Going to the Source

Choosing which stories to write songs about means sorting through a list of variables first.

My specialty is writing folktale- and myth-inspired, modern-sounding songs.

I call them Wanderlings. When I first started writing them under this title I had a vision of writing so many that there would be one for every week of the year. That meant one album of 13 songs for each of the 4 seasons, and as I have always written best during the winter I started there with Volume One. Volume Two was inspired by and written during the fall the following year. Four years have passed since, but this spring I finally sat down and wrote Volume Three.

As I begin a writing process like this, there are certain things I keep in mind.

Cultures.

It's very important to me that I broaden my horizons and intentionally ask myself to go looking for stories I've never read before from cultures and nations with which I'm not familiar. So I started reading Mexican, Chinese, Yiddish, Romani, Amazonian, Arabic, and French-Canadian collections (just to name a few) and (among others) sacred stories from Ancient Egypt, Mesopotamia, Ancient India, the Gnostics, and several Indigenous Nations, including Ojibwe, Nootka, Naskapi, and Blackfoot.

Musical styles.

I don't like my storytelling albums to sound the same all the way through. Stories that come from different places and different times should sound as different as their origins. Are there any musical styles or nods to musical styles I can include in my songs that match the cultures the stories come from? Rhythms, patterns, or modes I can start with or work in? Wherever I can, I work them in. Open to influences but not forcing them.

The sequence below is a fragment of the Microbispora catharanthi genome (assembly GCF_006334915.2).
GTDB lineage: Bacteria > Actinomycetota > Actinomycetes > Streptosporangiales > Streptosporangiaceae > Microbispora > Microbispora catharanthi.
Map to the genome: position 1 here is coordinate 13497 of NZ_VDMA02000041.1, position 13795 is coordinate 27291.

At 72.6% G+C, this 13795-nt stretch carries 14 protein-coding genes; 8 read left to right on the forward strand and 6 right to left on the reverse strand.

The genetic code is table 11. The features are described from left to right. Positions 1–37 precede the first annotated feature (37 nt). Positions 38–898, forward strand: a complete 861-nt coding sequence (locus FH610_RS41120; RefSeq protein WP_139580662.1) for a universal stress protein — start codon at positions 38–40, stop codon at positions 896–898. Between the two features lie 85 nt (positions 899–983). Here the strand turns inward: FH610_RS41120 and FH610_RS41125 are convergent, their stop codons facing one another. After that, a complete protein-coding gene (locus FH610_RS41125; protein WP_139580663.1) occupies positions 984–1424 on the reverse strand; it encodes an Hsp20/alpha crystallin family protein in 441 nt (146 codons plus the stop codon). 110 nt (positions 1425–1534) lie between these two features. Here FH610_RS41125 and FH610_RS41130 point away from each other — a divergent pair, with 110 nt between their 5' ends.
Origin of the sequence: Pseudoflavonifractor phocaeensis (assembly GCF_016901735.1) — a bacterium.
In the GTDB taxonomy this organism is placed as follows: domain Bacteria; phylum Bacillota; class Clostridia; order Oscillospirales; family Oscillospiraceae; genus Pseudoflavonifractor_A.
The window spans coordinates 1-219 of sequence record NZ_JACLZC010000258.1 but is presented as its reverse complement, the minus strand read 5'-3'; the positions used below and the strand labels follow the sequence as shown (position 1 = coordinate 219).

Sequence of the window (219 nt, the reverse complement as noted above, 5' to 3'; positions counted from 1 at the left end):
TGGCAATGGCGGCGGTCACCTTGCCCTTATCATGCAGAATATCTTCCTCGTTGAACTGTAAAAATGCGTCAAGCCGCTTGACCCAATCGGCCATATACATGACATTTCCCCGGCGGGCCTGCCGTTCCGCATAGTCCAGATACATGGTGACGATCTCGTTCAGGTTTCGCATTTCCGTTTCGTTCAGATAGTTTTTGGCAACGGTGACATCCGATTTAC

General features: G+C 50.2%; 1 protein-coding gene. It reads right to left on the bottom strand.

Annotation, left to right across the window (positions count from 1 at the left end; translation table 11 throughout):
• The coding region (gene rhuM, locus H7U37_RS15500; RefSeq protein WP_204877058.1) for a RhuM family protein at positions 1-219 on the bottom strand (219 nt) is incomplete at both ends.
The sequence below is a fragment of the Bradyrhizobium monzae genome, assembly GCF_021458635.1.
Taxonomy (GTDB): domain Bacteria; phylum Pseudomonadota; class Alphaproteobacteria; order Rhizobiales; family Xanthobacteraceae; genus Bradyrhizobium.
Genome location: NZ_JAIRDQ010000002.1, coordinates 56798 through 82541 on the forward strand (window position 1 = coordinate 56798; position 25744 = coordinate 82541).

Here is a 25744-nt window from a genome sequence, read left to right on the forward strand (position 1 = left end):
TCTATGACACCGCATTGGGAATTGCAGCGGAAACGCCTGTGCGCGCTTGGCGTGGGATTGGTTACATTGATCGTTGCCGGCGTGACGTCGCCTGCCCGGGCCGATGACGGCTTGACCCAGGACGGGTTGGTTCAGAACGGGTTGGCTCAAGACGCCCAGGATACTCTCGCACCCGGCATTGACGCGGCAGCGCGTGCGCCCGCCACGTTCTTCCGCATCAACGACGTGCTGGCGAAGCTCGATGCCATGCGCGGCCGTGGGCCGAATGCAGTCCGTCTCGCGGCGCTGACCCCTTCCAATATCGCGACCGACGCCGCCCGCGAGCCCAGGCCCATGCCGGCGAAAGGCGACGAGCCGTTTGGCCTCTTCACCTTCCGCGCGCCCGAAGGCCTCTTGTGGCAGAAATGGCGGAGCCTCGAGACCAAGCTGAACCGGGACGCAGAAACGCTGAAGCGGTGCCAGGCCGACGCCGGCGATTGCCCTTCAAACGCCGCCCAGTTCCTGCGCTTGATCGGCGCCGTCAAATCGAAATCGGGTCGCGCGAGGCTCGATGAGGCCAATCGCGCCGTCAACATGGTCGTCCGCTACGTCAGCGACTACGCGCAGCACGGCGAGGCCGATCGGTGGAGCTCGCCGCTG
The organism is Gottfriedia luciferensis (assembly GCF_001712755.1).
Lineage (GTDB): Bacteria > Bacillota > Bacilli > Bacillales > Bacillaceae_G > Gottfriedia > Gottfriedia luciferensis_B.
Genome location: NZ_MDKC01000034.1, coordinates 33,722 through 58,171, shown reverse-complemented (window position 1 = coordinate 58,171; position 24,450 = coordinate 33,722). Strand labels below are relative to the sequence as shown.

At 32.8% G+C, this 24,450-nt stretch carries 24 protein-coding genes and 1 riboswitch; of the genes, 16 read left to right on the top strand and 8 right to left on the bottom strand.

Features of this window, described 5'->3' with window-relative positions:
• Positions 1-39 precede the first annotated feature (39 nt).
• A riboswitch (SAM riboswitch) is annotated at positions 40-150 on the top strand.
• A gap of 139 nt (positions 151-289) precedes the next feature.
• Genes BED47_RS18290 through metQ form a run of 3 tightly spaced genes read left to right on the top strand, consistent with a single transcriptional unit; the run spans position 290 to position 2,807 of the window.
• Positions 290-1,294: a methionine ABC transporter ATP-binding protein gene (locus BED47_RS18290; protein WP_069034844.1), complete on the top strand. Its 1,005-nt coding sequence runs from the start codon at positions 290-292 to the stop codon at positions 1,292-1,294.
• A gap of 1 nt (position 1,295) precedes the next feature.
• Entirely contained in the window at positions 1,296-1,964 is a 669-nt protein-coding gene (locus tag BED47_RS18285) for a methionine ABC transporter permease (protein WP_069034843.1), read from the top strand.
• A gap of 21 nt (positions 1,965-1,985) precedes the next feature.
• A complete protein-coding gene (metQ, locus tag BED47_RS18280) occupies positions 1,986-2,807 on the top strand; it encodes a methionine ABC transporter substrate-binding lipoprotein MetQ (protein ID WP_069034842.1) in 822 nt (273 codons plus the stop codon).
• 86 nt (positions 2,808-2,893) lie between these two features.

Keys.

When I'm choosing songs for an album I'm keenly aware of which keys I'm writing the songs in. I don't want to end up with an album of songs all in the same key, with the same chords, or even similar chord progressions. Because I'm synaesthetic and all sound carries colour it matters even more that my keys are chosen so they do not paint a monochrome sonic painting, nor do they clash with one another.

Themes.

I make a list of the stories (and then later of the songs) and their central themes. It's important to me to tell as many kinds of stories as I can, from as many perspectives as I can, so I don't want two stories about a young girl leaving home because of her cruel stepmother and finding herself a husband against her stepmother's wishes. (Actually, this particular example happens so frequently that sometimes I'll refocus each song so I can use two similar sources to tell two sufficiently different stories.)

POVs.

Because my focus with the Wanderlings is to tell women's stories, I'm also on the lookout for diverse female perspectives and point of view characters. What ages they are, their life experiences, their personalities, their goals, who they love and who they hate, their literal and figurative journeys, their antagonists and allies, the other female characters they interact with and the lessons they learn or teach each other. Many of my songs are told from a first person perspective which means first I need to crawl inside my chosen characters' minds before I feel I've earned the right to tell their stories.

That's a look inside my process when choosing my sources. For this project I've written songs based on Armenian, Irish, East Coast Canadian, Italian, Arabian, Yaqui, Oaxacan, Chinese, Czech Romani, Yiddish, and German stories. Still ironing them out, but there's no rush. I'm hoping to have this album out next spring.

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